These are not virtual machines. The idea seems to be the same idea behind Solaris 10 Containers, and I wish that had been discussed (pros and cons) in the interview.

    Easier management for vertical stacking of applications on a machine.

    And, yes, it is VERY useful.

    Not for typical home use though. At home, I use VMWare for virtualization, QEMU to run foreign code, and BOCHS to test x86 assembly sequences, all of which I do frequently. Stacking? Not so much, because my main server is a dual PPRO with 128MB -- httpd, imapd, file services, time services, etc. Not a heavy load (104 processes, easy enough to manage manually).

  • FreeBSD Jails (Score:3, Interesting)

    by Ragica ( 552891 ) on Wednesday April 19, 2006 @12:00AM (#15154825) Homepage
    Sounds, once again, a lot like FreeBSD's jail [] support (which has existed for many years now, and is very stable).

    In what ways is OpenVZ different? I also wonder what their "commercial offering" adds... but i'm too lazy to look.

    I run FreeBSD jails on my box for testing purposes. It's extremely easy to setup and administer, especially with many helper scripts available these days.

    I am loving the simplicity of ezjail []. The coolest thing about it (besides the utter simplicity), is that it creates a "base jail" containing an entire FreeBSD install. From there it uses tricks with nullfs to mount parts of that base iinto jail 'instances'... this means each new jail takes only 2 megs of additional space, and about 1 second to create. It also adds security in that the base system remains absolutely read-only, while still permitting customisation and additional software to be installed in the jail.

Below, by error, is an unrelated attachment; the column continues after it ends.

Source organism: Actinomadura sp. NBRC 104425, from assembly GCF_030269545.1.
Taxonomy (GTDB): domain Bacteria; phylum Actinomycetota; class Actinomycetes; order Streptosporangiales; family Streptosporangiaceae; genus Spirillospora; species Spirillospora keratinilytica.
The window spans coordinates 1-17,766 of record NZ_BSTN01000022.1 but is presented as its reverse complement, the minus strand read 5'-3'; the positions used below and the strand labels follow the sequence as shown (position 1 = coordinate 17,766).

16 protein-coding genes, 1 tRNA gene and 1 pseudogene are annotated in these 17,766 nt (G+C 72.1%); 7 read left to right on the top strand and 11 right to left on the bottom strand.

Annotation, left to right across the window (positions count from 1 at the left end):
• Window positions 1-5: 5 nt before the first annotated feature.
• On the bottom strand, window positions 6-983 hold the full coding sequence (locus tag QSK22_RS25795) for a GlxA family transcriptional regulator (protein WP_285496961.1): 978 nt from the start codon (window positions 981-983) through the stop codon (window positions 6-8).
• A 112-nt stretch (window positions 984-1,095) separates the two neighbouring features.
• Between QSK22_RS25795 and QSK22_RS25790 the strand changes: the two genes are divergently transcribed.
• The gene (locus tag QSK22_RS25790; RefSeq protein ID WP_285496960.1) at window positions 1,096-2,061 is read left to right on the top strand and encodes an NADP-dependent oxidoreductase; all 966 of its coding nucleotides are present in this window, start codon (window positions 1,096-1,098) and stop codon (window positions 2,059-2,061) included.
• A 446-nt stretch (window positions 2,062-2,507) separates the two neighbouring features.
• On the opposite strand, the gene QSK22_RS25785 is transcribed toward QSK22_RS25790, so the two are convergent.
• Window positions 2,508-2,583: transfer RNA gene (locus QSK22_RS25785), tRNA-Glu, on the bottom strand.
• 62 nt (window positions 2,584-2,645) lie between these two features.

I need a new virtual server to test my software:

    ezjail-admin create new-jail-name

    Then run the ezjail startup script. And SSH in to my new virtual server. (Note: i set up the default server template to enable SSH and a few default logins... very easy to do. One does not need to use SSH; one can get into the jail environment a few different ways.)

  • by Anonymous Coward on Wednesday April 19, 2006 @12:18AM (#15154887)
    In the mid 60's IBM created CP-67 which virtualized the IBM S/360. In the following years the system became VM/370, and has evolved to z/VM today []. VM (the general term for z/VM) is made up of two primary components, VM/CP (control program) and VM/CMS (a mini single user operating system). VM/CMS provided the ground work for being able to administer the system, and provided a nice programming environment in that each VM/CMS user had their own "system" that one could edit, compile and run their programs in an interactive environment (think of a MS-DOS type of model -- then remember that this was in the late 60's).

    CMS itself provided some limited simulation of IBM's two other mainframe operating systems OS/360 and DOS. Enough that one could write simple OS or DOS programs and do at least some unit testing. The simulation by CMS was by providing a limited set of the OS and DOS API.

    Unlike MVS or DOS, (or even the CP/M, Windows, or *nix families) VM/CP itself does not provide many services directly. VM/CP does not provide any filesystems, any application APIs, etc. All VM/CP really did was to provide a barebone virtual machine and only provide those services one would find on the bare hardware. It was the responsibilty of the operating system running within the virtual machine to provide the application API, filesystems, application memory management, etc. Communication between vm's were originally only via the raw hardware model (channel-to-channel adapters, shared disk volumes, and a method of "punching" virtual cards and sending the virtual cards to another vm's virtual card reader.) As time progressed, VM/CP did provide some API's that allowed very simple messaging between two vm's (first VMCF - Virtual Machine Communication Facility, and then IUCV - Inter User Communication Vehicle).

    Early on it was "discovered" that the virtual machine model made a lot of sense as a method to implement VM services. For example if one were to look at a modern VM system, you would see that the entire native VM TCP/IP stack is managed within a small collection of vm's. (Under VM/CP, a vm is called a "userid"). The native VM TCP/IP stack consists of a TCPIP userid that manages the network interface devices, and the TELNET server. The FTP userid implements the FTP protocol, etc. Each userid is totally seperate from the rest of the system and from each other (the tcp/ip socket facility "rides" on top of IUCV in a transparent fashion so that a tcp/ip server is coded the same as on *nix).